By Shaun Powell, NBA.com We have reached the point in this Golden State Warriors’ chokehold on the Western Conference where it turns spooky: The last team out West to deny the Warriors (technically) no longer exists. Yes, the LA Clippers are still right where they’ve always been. But all other traces of May 3, 2014, when they beat the Warriors in the first round of the playoffs, have turned to dust. Chris Paul, Blake Griffin, JJ Redick, DeAndre Jordan, Jamal Crawford -- they’re all gone. Usually, it’s the loser who feels the cold repercussions and fallout of a first-round defeat in the playoffs. But what’s often lost as the Warriors run the table in the West is how they’ve shattered so many teams, schemes and dreams along the way. In hindsight, four years ago was not the beginning of “Lob City” and the Clippers. It was the beginning of their end. The wreckage left behind by the Warriors over the ensuing 53 months underlines the undeniable truth: They’ve taken ownership of their very own West Side Story. They had a record-setting 73-win regular season. They’ve won 12 straight West payoff series (and 15 of 16 playoff series overall). Only twice – the West finals in 2016 and '18 -- did they endure the indignity of needing to survive Game 7 in the West playoffs. In short, this dynasty shows no signs of dying this season. If anything, the argument can be made -- even before it’s proven as fact -- that the 2018-19 Warriors are their most talented team yet. All-Stars Kevin Durant, Stephen Curry, Draymond Green and Klay Thompson welcomed a fifth, DeMarcus Cousins, to their mix this summer. That is not typical in the NBA, folks. “This," Durant said, "is going to be an exciting season. Fun.” The Warriors’ five All-Stars (two of whom are former Kia MVPs) are still in their prime. And given that Andre Iguodala tends to transform from a fossil to an X-factor when spring arrives, perhaps only injury or another uncontrollable circumstance will keep the Warriors from making it an NBA-record five straight Western Conference crowns. “In terms of encouraging each other, being in tune with some of the things that might be thrown at you, whether it's injuries, whether it's a couple of slumps on the court, whatever the case is, we adapt really well and we don't stay down for too long,” Curry said. The Rockets, who won 65 games a season ago, are perhaps the most realistic challenger to the Warriors out West. But it's quite possible that Houston is weaker than it was in 2017-18. To understand how high the Warriors are sitting on the throne, you must survey what they’ve left behind. Just look at how the biggest threats in the West have either hit dead ends or maxed themselves out trying to chase the Warriors since 2014. Memphis Grizzlies: At one point, they were considered the toughest matchup for the Warriors because they were polar opposite in style. Half-court and methodical, the Grizzlies took a switchblade to the basketball, slowing the tempo. And they exploited Golden State’s lone weaknesses: Interior size and overall strength. They physically beat up the Warriors in the paint (Zach Randolph and Marc Gasol) and on the perimeter (Tony Allen). Additionally, Mike Conley was at times a handful at point guard at a time when Curry was winning MVP awards. But health and age wore the Grizzlies down and eventually forced them into a current reinvention that likely won’t reap benefits until after the Warriors are finished. Oklahoma City Thunder: As one of only two West teams (Houston being the other) to force the Warriors into a seventh game, OKC was prime for a takeover in 2016. That season, OKC eliminated a 67-win San Antonio Spurs team in the West semfinals. Durant and Russell Westbrook were healthy, humming and helping the Thunder to a 3-1 lead in the West finals. That, however, was their apex, and the costly collapse was heightened by the “Klay Game” (41 points in Game 6). Imagine, if not for a fateful turn of events -- Klay’s 3-point rampage, KD’s second-half Game 7 vapor and the Warriors losing the 2016 Finals to Cleveland -- maybe Durant sticks around in OKC. At any rate, the post-2016 West finals reconstruction being done by the Thunder (Exhibit A: The short-lived Carmelo Anthony experience) is falling short so far. Portland Trail Blazers: They were never seriously considered a thorn to the Warriors, and still aren’t. It’s just that they played themselves. They were fooled by the events in 2016, when they beat the injury-hampered Clippers in the first round. They were then somewhat competitive against the Warriors in the West semifinals (winning one game by 12, losing another in OT and the elimination game by just four). Flushed with false hope, that summer the Blazers handed out rich extensions to rotational players and, unfortunately, locked themselves into a team that hasn’t won a playoff game since. San Antonio Spurs: Like the Grizzlies, the Spurs caused trouble for the Warriors because of their disciplined style that put the brakes on the pace. San Antonio ruled the West just prior to the Warriors’ run and the proud franchise wasn’t willing to relinquish its hold so easily, causing the Warriors to shiver by winning the regular season matchup from 2014-16. Still, like Memphis, the Spurs turned gray almost overnight. Tim Duncan retired, Tony Parker lost some zip and then, of course, came the sneaky Zaza Pachulia foot plant that KO’d Kawhi Leonard in the first game of their 2017 series. It hasn’t been the same for the Spurs, who shipped off the disgruntled Leonard this summer. Houston Rockets: While the Warriors were able to build around Curry to create a dynasty, the Rockets are in their third attempt to do likewise with James Harden. The Dwight Howard experiment was an exploding cigar, and then the strategy of turning Harden into a point guard failed to draw blood. Chris Paul arrived last season and the best record in the West followed, but Paul has always limped at the wrong time. True to form, his body failed him in the conference finals, just when the Rockets were up 3-2 on the Warriors and primed to issue a stunning statement. The conference-wide process of teams searching for the formula to bring an end to this “Golden” era has taken on an interesting twist. Except for the Rockets, who shuffled their deck slightly this summer, other West contenders are on a semi-defeatist two-year plan. As in: We’re not ready now, but look out in a coupla years! LeBron James joined the Lakers this summer, but it’s hard to take them seriously when LeBron himself says his new team isn’t breathing the same air as the defending champs. His supporting cast is a mix of pups with no playoff experience and vets who’ve seen better days. It’s foolhardy to doubt the potential of any team with LeBron — eight straight trips to the championship round is no joke, even if it came through the East. But they’ll stand a better chance next season, especially if they’re bringing Kawhi or Jimmy Butler by then. There’s also the Utah Jazz, a Spurs-like operation led by a pair of Spurs alums in GM Dennis Lindsey and coach Quin Snyder. Jazz guard Donovan Mitchell is a star in the making, but you need more than one of those to match Golden State. Perhaps in time, Mitchell will get a shotgun rider, but Utah is a tough sell for A-list free agents. Houston stands out from the pack with Harden, Paul and center Clint Capela, who gave the Warriors fits last spring. They’re still an attractive, turnkey team. Adding Anthony provides scoring, but does he impact a potential West finals rematch in 2019? With Trevor Ariza and Luc Mbah a Moute gone, where is the perimeter defense coming from? Is it possible that Houston, with Paul aging, had its best chance last spring and didn’t cash in? It’s also possible the Warriors will do everyone in the West a favor and destroy themselves in the very near future. Durant can become a free agent next summer. Thompson’s contract is up, too, although he’s been very clear about his preference to stay even if that means making below market value. “What’s happening right now is going to be really tough to replicate for anybody,” Warriors coach Steve Kerr said. “You have the proverbial window, however you want to put it. We have an incredible opportunity that’s just not always going to be here. We want to take full advantage not only from a success standpoint but from an enjoyment standpoint. “We’re well aware that it’s not going to last forever.” But that’s getting ahead of the story here, which is whether the Warriors will fall shy of The Finals for the first time since 2014. A three-time champion is bringing everyone back and will add a bonus whenever the healing Cousins returns. Basketball can sometimes be a funny game and anything can happen to throw this scenario for a loop. Until then, however, it's hard to imagine anything derailing another season of Warriors dominance. Veteran NBA writer Shaun Powell has worked for newspapers and other publications for more than 25 years. You can e-mail him here or follow him on Twitter. The views on this page do not necessarily reflect the views of the NBA, its clubs or Turner Broadcasting. .....»»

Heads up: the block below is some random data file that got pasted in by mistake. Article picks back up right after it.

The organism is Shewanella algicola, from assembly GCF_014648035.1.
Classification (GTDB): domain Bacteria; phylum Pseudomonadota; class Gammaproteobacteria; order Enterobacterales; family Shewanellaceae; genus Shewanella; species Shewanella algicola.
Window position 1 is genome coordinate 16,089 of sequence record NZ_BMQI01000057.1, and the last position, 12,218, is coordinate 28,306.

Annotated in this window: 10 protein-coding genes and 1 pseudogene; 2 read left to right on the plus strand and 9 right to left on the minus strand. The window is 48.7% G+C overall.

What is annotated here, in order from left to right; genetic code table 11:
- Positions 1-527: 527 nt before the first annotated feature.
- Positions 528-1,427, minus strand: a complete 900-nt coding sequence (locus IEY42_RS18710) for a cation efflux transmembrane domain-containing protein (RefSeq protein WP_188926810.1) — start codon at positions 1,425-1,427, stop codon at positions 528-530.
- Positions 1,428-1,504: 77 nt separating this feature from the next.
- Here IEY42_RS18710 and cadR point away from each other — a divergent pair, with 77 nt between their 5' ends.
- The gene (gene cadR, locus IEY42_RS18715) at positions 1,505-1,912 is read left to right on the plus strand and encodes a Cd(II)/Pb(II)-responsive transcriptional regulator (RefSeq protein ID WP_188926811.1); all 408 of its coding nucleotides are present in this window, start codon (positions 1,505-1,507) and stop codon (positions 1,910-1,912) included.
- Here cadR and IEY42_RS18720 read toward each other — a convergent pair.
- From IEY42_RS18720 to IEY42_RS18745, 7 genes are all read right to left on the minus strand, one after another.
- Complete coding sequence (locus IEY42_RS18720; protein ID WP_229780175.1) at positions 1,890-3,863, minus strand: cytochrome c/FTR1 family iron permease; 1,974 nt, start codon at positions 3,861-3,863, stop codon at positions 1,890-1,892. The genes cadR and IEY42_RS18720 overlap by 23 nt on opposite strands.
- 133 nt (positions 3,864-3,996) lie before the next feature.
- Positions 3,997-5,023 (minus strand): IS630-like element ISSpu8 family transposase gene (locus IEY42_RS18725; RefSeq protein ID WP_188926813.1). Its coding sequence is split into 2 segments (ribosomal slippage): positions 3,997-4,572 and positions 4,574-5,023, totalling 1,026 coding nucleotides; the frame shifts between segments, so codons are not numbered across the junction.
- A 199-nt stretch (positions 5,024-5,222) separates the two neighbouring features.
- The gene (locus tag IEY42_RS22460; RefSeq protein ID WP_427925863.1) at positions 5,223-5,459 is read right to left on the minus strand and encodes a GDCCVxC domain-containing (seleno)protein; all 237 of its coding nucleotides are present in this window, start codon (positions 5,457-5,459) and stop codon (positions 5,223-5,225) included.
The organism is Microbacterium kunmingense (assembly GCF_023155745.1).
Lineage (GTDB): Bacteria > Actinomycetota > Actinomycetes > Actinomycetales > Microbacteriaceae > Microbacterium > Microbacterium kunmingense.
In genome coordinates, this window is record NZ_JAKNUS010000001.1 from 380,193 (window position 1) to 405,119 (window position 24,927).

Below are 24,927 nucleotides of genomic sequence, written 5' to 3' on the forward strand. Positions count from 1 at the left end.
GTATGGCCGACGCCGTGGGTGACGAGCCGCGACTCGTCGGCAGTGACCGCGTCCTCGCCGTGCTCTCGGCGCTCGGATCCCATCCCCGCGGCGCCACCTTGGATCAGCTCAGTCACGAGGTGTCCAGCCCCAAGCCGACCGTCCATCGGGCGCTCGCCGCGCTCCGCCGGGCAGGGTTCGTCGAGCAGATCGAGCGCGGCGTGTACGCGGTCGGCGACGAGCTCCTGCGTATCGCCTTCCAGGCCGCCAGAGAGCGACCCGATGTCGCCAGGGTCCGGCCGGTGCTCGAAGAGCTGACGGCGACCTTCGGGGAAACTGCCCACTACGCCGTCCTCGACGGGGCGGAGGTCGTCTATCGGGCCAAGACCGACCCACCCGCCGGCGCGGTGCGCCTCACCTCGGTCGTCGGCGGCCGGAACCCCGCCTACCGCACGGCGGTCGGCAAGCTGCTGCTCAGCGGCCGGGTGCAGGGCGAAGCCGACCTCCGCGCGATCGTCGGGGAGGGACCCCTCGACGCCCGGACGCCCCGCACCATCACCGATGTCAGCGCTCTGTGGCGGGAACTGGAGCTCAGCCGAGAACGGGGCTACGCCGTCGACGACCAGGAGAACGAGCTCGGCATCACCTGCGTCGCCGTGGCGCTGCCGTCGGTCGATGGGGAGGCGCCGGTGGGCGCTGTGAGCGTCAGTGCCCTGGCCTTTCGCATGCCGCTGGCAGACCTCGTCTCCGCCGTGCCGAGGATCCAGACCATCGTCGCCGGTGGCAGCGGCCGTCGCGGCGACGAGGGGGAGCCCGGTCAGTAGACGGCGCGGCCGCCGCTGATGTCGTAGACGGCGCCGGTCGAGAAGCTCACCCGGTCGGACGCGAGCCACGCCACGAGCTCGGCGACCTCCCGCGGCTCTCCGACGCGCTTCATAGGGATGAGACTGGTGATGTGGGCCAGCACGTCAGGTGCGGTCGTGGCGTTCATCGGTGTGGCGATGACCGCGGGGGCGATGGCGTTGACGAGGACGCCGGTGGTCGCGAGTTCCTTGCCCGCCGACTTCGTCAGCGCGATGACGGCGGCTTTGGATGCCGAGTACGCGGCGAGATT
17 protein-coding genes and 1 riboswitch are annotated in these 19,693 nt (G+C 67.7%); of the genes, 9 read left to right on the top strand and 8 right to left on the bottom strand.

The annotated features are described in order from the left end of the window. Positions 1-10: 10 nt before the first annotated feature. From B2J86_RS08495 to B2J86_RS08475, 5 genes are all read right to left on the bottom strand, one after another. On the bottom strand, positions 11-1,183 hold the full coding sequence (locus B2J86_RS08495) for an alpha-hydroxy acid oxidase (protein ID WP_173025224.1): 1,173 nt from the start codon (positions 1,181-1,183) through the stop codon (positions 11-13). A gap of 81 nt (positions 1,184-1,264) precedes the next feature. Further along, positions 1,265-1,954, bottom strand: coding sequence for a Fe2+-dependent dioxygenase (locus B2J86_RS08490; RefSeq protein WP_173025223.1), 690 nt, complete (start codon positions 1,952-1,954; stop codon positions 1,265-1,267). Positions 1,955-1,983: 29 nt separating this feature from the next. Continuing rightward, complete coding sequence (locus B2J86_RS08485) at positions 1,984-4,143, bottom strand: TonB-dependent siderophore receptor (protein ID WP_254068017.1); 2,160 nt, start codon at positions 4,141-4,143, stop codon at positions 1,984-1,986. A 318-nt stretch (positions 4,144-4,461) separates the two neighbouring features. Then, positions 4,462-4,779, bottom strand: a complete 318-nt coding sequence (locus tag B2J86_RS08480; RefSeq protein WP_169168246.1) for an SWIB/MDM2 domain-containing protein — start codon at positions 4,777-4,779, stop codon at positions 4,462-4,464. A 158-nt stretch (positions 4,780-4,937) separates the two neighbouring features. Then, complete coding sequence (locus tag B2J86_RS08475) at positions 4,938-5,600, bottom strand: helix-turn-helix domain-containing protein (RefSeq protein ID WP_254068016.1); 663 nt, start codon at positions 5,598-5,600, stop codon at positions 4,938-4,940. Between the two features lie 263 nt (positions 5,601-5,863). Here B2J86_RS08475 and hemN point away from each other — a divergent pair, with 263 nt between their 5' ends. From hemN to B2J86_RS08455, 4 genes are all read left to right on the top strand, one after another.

Category: sportsSource:  abscbnRelated NewsOct 16th, 2018